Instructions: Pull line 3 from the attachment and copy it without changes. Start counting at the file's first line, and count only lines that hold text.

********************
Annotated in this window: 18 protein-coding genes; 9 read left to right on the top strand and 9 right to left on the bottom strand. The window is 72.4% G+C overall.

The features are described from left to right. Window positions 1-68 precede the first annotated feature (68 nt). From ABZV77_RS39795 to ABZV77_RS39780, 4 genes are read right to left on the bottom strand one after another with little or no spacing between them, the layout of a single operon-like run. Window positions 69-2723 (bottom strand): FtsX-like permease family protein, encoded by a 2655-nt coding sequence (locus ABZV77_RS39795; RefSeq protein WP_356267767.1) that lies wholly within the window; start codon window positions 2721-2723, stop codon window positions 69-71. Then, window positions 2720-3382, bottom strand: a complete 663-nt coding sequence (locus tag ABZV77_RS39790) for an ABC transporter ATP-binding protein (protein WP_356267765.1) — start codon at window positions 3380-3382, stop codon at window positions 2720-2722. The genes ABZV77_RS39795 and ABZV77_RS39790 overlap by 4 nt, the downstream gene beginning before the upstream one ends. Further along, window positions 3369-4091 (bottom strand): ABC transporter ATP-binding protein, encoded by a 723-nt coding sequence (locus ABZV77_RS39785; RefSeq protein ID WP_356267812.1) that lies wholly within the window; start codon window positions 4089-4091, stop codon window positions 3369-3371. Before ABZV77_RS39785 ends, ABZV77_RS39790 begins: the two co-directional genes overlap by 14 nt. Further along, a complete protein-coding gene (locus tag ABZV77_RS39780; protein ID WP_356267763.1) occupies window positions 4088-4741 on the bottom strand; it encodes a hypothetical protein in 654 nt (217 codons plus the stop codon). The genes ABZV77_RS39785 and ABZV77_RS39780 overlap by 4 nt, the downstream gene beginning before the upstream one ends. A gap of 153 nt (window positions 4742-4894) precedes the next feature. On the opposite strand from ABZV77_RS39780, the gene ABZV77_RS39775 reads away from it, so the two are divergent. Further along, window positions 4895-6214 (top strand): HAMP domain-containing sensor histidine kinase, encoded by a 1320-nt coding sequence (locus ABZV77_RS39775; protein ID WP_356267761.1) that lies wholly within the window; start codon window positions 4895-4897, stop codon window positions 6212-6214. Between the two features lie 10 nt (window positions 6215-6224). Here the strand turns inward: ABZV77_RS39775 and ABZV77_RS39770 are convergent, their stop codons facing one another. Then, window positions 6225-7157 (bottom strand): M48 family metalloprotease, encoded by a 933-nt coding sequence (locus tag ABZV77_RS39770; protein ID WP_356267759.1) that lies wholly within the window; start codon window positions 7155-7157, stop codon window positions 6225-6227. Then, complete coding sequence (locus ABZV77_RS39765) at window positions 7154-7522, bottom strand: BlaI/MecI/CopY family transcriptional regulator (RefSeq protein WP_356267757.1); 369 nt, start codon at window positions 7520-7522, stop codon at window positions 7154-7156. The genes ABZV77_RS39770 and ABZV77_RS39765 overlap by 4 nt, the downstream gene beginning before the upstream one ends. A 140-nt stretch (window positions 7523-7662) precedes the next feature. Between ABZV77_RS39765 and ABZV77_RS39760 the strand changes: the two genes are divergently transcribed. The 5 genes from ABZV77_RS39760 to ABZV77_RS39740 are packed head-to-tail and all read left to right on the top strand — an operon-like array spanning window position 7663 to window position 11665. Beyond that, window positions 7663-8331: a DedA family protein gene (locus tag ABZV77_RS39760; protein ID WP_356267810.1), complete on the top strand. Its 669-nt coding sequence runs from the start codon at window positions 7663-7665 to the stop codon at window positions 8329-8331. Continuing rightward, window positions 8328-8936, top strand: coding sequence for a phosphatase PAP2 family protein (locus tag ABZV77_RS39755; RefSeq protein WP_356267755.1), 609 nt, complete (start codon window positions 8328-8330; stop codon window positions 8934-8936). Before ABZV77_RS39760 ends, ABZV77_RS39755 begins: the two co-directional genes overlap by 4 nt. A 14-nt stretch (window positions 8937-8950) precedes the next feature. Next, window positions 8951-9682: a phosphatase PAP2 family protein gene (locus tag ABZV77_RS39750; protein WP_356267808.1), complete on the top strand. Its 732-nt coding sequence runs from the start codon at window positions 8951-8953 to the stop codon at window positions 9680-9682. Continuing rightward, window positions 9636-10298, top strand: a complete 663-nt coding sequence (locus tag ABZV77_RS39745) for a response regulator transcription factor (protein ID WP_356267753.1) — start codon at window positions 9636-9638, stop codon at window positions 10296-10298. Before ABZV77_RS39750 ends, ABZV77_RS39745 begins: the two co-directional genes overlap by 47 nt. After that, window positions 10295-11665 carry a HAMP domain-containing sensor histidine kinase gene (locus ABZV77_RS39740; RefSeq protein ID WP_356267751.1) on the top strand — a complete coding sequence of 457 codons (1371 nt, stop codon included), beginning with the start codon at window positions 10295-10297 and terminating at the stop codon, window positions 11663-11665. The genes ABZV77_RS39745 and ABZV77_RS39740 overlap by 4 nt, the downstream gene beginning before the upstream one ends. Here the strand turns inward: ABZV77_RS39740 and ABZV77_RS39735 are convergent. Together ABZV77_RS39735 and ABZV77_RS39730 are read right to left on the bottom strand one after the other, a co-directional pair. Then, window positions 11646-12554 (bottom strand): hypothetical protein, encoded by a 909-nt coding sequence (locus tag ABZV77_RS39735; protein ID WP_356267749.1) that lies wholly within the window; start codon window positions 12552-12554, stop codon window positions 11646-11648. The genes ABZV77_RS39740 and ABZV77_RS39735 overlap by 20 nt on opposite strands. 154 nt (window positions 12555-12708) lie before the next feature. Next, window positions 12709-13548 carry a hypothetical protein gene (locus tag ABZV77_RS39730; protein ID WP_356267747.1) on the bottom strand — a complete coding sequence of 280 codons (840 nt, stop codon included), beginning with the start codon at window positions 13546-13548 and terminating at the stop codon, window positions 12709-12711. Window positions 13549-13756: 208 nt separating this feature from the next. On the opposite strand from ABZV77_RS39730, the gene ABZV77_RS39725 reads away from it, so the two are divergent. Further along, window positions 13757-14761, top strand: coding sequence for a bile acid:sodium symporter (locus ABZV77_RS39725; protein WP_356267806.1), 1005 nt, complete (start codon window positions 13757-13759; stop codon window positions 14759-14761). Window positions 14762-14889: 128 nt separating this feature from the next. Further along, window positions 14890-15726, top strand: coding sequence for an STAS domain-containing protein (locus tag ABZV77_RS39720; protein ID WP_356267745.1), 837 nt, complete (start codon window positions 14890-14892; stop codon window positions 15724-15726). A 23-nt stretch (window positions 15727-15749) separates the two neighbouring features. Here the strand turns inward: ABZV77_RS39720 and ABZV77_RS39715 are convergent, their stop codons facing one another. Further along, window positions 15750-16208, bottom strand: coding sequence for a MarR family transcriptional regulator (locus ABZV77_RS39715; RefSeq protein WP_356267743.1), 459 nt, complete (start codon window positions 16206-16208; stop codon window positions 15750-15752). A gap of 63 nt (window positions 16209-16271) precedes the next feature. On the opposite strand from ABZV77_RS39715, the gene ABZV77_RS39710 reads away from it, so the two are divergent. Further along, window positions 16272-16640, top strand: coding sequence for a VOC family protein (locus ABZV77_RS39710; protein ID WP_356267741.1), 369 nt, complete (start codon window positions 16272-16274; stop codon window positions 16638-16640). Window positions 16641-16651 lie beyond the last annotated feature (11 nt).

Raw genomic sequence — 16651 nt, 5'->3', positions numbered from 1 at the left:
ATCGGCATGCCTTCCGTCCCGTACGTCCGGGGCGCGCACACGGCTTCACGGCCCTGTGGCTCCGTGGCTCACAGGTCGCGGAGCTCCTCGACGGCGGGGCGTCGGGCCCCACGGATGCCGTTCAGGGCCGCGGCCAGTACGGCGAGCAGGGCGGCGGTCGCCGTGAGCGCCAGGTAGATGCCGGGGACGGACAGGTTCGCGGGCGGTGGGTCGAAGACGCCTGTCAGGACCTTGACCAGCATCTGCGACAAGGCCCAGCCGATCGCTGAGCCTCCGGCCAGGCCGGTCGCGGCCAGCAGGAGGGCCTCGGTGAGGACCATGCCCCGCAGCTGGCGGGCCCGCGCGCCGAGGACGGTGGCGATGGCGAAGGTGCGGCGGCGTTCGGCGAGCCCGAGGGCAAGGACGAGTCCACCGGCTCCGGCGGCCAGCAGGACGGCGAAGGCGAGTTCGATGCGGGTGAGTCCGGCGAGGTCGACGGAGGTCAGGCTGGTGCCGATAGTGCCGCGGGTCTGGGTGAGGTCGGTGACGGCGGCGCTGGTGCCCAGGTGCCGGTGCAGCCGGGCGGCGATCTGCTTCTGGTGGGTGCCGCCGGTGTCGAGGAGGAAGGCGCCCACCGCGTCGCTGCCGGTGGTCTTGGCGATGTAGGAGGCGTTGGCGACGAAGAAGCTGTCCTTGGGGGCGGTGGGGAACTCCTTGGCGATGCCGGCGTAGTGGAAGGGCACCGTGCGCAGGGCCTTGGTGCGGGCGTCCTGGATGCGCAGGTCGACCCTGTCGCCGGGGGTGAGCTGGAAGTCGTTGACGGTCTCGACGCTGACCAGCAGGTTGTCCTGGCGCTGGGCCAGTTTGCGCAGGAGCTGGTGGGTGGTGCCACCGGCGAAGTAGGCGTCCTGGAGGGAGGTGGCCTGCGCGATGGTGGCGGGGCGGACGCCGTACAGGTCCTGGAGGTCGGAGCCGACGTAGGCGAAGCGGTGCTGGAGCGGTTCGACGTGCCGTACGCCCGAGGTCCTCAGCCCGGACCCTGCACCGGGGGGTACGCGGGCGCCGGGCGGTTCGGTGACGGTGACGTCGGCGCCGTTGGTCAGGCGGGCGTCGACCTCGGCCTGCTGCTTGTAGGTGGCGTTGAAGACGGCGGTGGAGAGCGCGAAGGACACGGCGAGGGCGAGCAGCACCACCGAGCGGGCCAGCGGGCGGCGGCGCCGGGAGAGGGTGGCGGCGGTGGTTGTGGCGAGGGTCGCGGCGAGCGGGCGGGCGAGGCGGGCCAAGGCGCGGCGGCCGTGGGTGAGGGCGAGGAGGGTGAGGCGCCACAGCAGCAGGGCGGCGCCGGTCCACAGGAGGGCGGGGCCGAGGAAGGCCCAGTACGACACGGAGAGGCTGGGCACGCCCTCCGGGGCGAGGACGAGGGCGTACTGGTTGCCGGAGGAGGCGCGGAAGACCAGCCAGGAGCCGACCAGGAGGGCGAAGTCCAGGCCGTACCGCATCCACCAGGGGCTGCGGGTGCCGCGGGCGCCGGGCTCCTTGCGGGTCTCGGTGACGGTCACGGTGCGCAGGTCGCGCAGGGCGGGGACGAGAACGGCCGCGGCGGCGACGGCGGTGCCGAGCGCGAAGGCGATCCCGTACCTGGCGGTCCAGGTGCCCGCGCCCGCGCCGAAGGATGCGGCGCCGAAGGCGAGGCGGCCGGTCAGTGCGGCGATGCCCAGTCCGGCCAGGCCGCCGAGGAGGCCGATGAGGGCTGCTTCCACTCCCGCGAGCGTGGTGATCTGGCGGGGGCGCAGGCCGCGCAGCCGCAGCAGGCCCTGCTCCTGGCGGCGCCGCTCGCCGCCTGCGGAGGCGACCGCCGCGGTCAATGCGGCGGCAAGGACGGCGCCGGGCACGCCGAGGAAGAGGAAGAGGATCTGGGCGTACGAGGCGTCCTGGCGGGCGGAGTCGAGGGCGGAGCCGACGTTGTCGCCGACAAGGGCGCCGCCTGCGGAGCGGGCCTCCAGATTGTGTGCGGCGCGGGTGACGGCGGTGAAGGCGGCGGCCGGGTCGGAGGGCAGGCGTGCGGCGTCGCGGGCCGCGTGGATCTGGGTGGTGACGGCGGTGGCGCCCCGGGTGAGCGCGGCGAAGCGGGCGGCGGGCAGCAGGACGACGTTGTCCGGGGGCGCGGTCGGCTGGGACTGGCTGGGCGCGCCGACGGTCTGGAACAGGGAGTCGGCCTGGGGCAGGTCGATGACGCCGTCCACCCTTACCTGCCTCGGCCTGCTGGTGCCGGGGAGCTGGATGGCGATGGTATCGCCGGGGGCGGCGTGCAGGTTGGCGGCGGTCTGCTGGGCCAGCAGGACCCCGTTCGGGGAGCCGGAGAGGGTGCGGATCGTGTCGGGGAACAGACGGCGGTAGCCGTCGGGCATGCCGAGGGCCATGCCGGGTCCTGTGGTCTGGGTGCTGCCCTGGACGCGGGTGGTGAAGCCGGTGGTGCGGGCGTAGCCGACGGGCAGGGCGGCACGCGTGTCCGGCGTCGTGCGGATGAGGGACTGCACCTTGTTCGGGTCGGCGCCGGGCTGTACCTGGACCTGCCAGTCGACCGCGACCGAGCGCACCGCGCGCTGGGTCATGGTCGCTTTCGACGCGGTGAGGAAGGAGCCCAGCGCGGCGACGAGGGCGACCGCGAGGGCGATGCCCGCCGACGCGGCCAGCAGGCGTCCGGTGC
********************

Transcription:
Raw genomic sequence — 16651 nt, 5'->3', positions numbered from 1 at the left: